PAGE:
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- The Cultural Trail in Indianapolis is one of many initiatives supported by the Indianapolis Foundation.
Indianapolis is a great place to live.
NBC News recently listed Indianapolis as the best city for millennials because of the job market and a low cost of living. And two months ago Forbes listed Indianapolis as one of the best places for young professionals. It has taken a long time for Indianapolis to get to the position that it is in compared to other major metropolitan cities. One organization that celebrates 100 years this year can take a lot of credit for Indianapolis being what it is today.
In 1916, a group of business professionals in Indianapolis decided to run with an idea that began in Cleveland. They decided to invest and plan for the future of the capital city and its citizens. That was the beginning of the Indianapolis Foundation.
The purpose of the Indianapolis Foundation from its very beginning was to make Marion County a better place to live. According to the website the foundation exists for three reasons — to improve the quality of life for Marion County; to provide support where the need is greatest and the benefits are most extensive; and to give donors a vehicle to see their gifts in the best possible way in the present, as well as the future.
"There is a very strong tradition of supporting our basic needs in health and human services first and foremost," says Brian Payne, President and CEO of the Central Indiana Community Foundation. "We were the first organizational donor for Second Helpings," says Payne. "Second Helpings was just an idea and we were the first kind of donor of any size to support Second Helpings. And we're a big supporter of theirs and Gleaners Food bank and other food banks."
Other services supported by non-profit organizations — homeless shelters, domestic violence programs, education, healthcare and other basic needs — are also funded with help from the foundation. The Indianapolis Foundation has supported initiatives to help Indianapolis become a better city through beauty and nature by supporting projects like the Cultural Trail and the development of the various art districts.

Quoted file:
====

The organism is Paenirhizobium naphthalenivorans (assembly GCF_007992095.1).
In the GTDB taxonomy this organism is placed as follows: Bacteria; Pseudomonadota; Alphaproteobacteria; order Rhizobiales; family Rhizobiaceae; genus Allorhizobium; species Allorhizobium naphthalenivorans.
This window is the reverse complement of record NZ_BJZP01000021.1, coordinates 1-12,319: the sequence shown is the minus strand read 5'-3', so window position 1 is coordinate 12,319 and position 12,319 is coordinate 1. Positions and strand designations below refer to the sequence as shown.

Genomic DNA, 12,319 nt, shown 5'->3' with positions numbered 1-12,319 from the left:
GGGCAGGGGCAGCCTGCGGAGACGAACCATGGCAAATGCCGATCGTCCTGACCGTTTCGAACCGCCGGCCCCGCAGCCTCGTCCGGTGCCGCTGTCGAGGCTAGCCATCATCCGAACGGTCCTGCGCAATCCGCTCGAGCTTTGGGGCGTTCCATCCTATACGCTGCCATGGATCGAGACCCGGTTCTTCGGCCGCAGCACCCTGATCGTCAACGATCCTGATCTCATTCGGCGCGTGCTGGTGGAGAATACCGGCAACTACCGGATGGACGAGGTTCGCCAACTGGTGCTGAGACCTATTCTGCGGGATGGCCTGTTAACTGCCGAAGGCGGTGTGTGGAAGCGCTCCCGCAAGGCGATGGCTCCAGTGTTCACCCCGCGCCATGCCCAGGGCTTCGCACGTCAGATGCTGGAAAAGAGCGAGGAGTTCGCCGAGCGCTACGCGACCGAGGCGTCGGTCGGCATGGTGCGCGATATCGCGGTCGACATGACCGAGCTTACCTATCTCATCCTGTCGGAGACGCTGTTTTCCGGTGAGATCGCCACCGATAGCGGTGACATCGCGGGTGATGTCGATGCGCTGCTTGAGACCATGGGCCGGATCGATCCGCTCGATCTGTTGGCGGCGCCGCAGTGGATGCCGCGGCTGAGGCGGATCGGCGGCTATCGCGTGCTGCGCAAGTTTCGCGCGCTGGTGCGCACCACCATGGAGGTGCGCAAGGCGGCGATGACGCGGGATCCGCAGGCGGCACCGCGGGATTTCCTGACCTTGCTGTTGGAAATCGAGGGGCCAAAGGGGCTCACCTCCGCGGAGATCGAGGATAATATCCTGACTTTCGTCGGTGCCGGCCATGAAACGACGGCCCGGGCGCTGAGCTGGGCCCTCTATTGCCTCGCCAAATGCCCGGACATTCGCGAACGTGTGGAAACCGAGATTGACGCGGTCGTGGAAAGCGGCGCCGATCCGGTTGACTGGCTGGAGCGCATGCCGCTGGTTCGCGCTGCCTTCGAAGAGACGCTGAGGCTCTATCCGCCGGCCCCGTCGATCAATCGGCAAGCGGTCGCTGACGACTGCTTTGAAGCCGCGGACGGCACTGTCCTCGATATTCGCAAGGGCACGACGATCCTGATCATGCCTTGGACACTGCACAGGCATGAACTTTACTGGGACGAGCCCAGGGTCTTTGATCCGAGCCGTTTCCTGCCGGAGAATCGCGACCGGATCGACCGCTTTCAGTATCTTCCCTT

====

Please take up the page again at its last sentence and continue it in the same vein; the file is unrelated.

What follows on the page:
For 100 years, the Indianapolis Foundation has collected and invested donated funds for the sole purpose of giving that money back to the community. "The Indianapolis Foundation has actually been a progressive thinker about quality of life for the people of Indianapolis for 100 years."
The Indianapolis Foundation has inspired the creation of other foundations and grant-making funds. With the help of the Lilly Endowment, every county in the state now has a foundation. In 1997, the Central Indiana Community Foundation (CICF) was formed as the administrator of the Indianapolis Foundation and the Legacy Fund of Hamilton County along with several smaller focus funds and family funds. Each fund is managed and administered individually with its own board for decision-making.
"CICF and its affiliates have hundreds of funds, and each fund has its own purpose, its own decision-makers, its own process of decision-making," says Payne. "CICF kind of coordinates that and manages that for the donors. The Indianapolis Foundation is our largest individual fund at about $130 million and its own board gives away that money."